2. Add salt and knead fully (none of this Dan Lepard stuff) until passes the windowpane test. I would recommend the stretch and fold method – this maximises exposure to oxygen, and aerobic metabolism during and just after kneading is key to producing maximum CO2 and therefore maximising gluten formation, especially in a slow rise. This means you can forget about it later on – folding during the first prove isn’t all that essential. See my post on The Fresh Loaf for evidence)

3. Cover and rest depending on what suits you: approx 6 hours at room temperature should be enough. Alternatively, just chuck it in the fridge overnight.

4. Shape (you can preshape if you like: if rested overnight it might be a bit floppy – just shape it loosely, except try and use no flour. 30 mins later just shape again) and transfer to basket or brotform

5. Prove for another 4-6 hours at room temp until done. You can retard this prove too if you like, but I wouldn’t do both as the sourness can be a little too much (though works well if starter is on 12 hour cycle), and if you retard this prove you’re crumb isn’t going to be quite as tight.

*** Baking instructions are my recommended, but just on stone or in a pot I’m sure will be fine ***

6. Preheat baking stone at 240 degrees, then add in a cast iron pot (Le Creuset or similar or a dutch oven) with lid on about 20 mins before you’re going to bake.

7. Turn down oven to 210, score and bake loaf in the pot for 15 minutes with the lid on, then remove lid and bake another 15 minutes. Remove the pot and turn out the bread (bread can be frozen or kept back at this point) and bake on the stone for a final time until done (another 20 minutes or so).

Happy baking!

 

Welcome!

Hullo!

 

This, I suppose, is my first blog post. This should be a momentous occasion (I’ve never had a blog before), but I’m ill and tired and have work tomorrow so will keep it brief. The whole big idea is to blog the progress of the Great British Bake-Off Series 3 as it airs, as I am competing (in the flimsiest sense of the word) with 12 other bakers for the title.

 

This is a temporary website that I hope will someday grow into greater things. So far… we’ve got 1 recipe! But it’s a good one. Please try it out!

 

Thank you for listening and I hope to see you on BBC2 at 8pm on the 14th August!

 

Cheers,

James

Banana Bread

Semantically, it’s a bread. But in reality it’s a cake and one of the most brilliant cakes at that; eternally moist and so, so easy. Banana bread is my favourite cake and this is my favourite recipe, stolen straight from the illustrious Kember and Jones in Glasgae, who I used to proudly wash dishes for.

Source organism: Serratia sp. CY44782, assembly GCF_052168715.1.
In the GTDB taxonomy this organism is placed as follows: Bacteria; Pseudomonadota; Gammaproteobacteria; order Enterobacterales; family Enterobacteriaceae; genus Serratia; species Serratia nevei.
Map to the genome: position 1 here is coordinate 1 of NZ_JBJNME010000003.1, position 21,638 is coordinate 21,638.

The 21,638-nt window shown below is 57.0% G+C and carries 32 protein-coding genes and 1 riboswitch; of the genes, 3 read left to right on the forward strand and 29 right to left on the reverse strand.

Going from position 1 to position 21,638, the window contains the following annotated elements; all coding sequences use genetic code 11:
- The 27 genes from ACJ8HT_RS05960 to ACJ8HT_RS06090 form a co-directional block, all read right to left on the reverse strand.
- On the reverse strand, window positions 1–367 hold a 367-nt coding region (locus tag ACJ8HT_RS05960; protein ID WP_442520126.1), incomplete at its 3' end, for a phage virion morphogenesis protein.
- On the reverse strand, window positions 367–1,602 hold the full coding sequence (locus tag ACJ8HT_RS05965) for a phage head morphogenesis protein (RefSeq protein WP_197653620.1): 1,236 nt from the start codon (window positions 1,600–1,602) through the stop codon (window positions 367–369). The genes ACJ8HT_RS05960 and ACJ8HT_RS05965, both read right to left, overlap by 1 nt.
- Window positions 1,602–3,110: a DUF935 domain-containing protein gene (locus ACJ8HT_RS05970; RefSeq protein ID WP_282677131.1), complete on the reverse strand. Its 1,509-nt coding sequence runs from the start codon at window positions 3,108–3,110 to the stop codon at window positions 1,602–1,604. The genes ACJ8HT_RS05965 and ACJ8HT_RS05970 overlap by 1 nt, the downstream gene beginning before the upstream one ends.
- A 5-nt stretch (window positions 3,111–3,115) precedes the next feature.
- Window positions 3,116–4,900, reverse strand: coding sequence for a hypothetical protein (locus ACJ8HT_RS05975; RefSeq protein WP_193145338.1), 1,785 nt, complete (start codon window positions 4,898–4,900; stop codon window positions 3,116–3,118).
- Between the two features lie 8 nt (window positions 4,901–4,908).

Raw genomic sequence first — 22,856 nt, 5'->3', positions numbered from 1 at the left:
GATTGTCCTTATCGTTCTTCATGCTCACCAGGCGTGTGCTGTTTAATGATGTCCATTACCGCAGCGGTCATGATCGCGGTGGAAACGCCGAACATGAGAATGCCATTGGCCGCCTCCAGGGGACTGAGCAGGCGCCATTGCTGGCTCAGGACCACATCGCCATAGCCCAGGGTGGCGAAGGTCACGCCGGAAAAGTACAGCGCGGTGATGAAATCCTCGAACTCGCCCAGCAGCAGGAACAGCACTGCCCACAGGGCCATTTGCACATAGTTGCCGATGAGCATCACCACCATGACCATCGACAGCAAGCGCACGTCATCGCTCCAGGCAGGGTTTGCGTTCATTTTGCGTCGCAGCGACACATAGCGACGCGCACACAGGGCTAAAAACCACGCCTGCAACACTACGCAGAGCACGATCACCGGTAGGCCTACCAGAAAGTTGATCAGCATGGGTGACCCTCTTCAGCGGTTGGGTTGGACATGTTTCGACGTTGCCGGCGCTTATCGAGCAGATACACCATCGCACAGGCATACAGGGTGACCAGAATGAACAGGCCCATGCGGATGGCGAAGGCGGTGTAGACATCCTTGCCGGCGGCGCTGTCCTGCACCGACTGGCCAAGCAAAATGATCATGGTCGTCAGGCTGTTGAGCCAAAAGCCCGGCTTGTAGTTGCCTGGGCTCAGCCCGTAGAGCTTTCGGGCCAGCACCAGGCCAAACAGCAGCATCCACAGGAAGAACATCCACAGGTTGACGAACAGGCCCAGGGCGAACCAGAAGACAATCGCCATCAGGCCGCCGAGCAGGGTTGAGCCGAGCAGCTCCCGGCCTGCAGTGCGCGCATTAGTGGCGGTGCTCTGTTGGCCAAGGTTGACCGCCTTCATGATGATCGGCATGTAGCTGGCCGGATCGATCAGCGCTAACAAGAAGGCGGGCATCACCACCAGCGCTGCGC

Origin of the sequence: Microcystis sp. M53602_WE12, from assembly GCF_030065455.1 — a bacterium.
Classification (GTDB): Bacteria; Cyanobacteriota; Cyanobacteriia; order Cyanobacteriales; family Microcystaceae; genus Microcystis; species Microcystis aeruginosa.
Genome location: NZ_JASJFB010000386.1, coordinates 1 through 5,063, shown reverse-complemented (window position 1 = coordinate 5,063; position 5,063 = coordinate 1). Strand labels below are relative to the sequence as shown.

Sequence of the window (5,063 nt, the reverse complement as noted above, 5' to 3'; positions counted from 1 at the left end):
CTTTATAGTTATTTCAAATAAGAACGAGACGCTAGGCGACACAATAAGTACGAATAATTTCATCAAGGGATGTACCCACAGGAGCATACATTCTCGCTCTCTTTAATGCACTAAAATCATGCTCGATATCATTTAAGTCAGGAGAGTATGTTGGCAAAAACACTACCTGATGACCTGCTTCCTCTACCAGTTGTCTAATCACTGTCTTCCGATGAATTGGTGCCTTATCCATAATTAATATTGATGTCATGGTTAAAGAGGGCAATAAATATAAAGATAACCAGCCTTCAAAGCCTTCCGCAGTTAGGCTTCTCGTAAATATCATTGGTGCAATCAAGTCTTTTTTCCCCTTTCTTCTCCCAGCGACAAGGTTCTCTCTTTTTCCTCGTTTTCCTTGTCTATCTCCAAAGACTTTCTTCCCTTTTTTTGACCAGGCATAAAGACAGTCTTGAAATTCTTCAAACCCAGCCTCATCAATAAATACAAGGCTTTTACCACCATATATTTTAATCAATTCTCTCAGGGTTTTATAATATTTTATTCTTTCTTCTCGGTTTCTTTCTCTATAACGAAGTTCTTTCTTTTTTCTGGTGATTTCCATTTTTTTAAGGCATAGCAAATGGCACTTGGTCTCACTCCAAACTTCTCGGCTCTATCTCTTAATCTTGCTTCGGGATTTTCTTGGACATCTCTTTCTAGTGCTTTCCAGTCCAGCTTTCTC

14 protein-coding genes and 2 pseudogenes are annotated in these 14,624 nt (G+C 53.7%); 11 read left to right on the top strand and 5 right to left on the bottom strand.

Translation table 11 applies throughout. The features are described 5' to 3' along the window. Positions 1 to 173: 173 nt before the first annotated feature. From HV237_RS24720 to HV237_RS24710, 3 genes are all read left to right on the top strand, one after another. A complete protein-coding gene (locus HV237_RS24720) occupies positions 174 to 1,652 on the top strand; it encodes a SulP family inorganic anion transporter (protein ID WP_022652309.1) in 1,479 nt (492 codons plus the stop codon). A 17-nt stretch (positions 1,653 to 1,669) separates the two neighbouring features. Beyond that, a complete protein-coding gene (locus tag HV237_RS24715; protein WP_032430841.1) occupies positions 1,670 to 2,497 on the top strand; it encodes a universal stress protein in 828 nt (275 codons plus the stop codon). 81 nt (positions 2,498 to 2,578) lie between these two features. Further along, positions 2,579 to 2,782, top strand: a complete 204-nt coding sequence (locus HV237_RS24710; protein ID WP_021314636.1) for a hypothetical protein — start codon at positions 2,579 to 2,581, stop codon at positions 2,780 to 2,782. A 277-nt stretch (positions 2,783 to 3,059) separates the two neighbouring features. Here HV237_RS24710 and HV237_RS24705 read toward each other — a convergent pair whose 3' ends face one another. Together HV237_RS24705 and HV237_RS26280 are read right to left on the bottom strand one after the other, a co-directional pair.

Not only is it dead easy, this recipe downright healthy: 2 less eggs and half the butter of an equivalent sized Viccy Sponge, replaced with wonderful, Potassium filled bananas. Just try not to eat it all at once.

Banana Bread

– Makes enough for one 2lb Loaf Tin / two 1lb Loaf Tins / one 9-inch Springform Cake Tin

125g soft butter

250g caster sugar

3-4 over-ripe bananas

2 large eggs

1/2 tsp vanilla extract

250g plain flour (you can use SR flour if you like, just omit baking powder and make sure its in date!)

3 tsp baking powder

 

1. Preheat oven 160 (150 fan) and grease and line your tins.

2. With a spoon, mix the butter and sugar together until combined (you don’t need to go to much effort, just until its a paste)

3. Mix in the bananas, eggs and vanilla until you’ve got a lumpy wet mix.

4. In another bowl, weigh the flour and mix in baking powder.

5. Very slowly and carefully, fold the flour into the wet mix until no flour is visible but the mix is still lumpy. If any flour becomes visible as you are pouring into your tins, just lightly mix it in with your spoon.

6. Bake for 40-60 minutes, or until a skewer comes out clean.

 

Liven this recipe up with a punnet of any berries (Raspberries are my fave). Alternatively, 100g chocolate chips work very well, as do pecans, oats and honey. Remember to toss any filling in a little flour before folding in at the end – this stops it sinking to the bottom as well as (in the case of fruit) to stay whole.

 

Happy Baking,

James